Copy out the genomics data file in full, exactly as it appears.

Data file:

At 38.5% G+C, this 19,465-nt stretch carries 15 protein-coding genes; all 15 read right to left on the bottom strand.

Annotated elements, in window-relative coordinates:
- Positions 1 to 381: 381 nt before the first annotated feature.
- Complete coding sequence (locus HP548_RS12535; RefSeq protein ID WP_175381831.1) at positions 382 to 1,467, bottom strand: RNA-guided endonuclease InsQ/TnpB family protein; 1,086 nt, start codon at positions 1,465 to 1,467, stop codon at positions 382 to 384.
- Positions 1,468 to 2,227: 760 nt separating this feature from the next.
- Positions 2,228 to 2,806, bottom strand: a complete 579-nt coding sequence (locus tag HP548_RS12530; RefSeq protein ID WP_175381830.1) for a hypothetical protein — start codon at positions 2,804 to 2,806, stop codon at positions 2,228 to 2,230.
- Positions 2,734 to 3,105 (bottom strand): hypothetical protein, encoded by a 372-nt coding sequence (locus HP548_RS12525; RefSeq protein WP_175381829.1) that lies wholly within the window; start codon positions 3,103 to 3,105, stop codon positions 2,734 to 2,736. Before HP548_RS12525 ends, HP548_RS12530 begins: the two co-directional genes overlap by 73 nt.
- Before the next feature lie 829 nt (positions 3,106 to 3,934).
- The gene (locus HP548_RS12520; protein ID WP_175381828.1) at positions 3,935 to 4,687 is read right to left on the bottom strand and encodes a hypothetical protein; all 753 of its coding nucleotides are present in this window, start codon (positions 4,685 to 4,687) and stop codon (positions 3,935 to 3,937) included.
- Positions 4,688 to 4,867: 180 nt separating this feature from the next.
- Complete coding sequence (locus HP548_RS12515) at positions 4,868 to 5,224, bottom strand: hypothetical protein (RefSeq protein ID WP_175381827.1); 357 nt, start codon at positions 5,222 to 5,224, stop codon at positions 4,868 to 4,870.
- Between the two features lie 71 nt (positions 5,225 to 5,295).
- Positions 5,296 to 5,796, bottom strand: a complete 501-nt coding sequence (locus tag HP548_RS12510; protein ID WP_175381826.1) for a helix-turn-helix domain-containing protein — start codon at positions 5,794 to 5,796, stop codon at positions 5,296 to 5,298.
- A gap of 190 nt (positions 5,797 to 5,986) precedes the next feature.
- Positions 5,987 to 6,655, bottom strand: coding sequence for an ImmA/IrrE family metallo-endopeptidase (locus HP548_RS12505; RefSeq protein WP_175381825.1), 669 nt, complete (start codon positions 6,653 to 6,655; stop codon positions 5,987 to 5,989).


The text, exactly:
At 38.5% G+C, this 19,465-nt stretch carries 15 protein-coding genes; all 15 read right to left on the bottom strand.

Annotated elements, in window-relative coordinates:
- Positions 1 to 381: 381 nt before the first annotated feature.
- Complete coding sequence (locus HP548_RS12535; RefSeq protein ID WP_175381831.1) at positions 382 to 1,467, bottom strand: RNA-guided endonuclease InsQ/TnpB family protein; 1,086 nt, start codon at positions 1,465 to 1,467, stop codon at positions 382 to 384.
- Positions 1,468 to 2,227: 760 nt separating this feature from the next.
- Positions 2,228 to 2,806, bottom strand: a complete 579-nt coding sequence (locus tag HP548_RS12530; RefSeq protein ID WP_175381830.1) for a hypothetical protein — start codon at positions 2,804 to 2,806, stop codon at positions 2,228 to 2,230.
- Positions 2,734 to 3,105 (bottom strand): hypothetical protein, encoded by a 372-nt coding sequence (locus HP548_RS12525; RefSeq protein WP_175381829.1) that lies wholly within the window; start codon positions 3,103 to 3,105, stop codon positions 2,734 to 2,736. Before HP548_RS12525 ends, HP548_RS12530 begins: the two co-directional genes overlap by 73 nt.
- Before the next feature lie 829 nt (positions 3,106 to 3,934).
- The gene (locus HP548_RS12520; protein ID WP_175381828.1) at positions 3,935 to 4,687 is read right to left on the bottom strand and encodes a hypothetical protein; all 753 of its coding nucleotides are present in this window, start codon (positions 4,685 to 4,687) and stop codon (positions 3,935 to 3,937) included.
- Positions 4,688 to 4,867: 180 nt separating this feature from the next.
- Complete coding sequence (locus HP548_RS12515) at positions 4,868 to 5,224, bottom strand: hypothetical protein (RefSeq protein ID WP_175381827.1); 357 nt, start codon at positions 5,222 to 5,224, stop codon at positions 4,868 to 4,870.
- Between the two features lie 71 nt (positions 5,225 to 5,295).
- Positions 5,296 to 5,796, bottom strand: a complete 501-nt coding sequence (locus tag HP548_RS12510; protein ID WP_175381826.1) for a helix-turn-helix domain-containing protein — start codon at positions 5,794 to 5,796, stop codon at positions 5,296 to 5,298.
- A gap of 190 nt (positions 5,797 to 5,986) precedes the next feature.
- Positions 5,987 to 6,655, bottom strand: coding sequence for an ImmA/IrrE family metallo-endopeptidase (locus HP548_RS12505; RefSeq protein WP_175381825.1), 669 nt, complete (start codon positions 6,653 to 6,655; stop codon positions 5,987 to 5,989).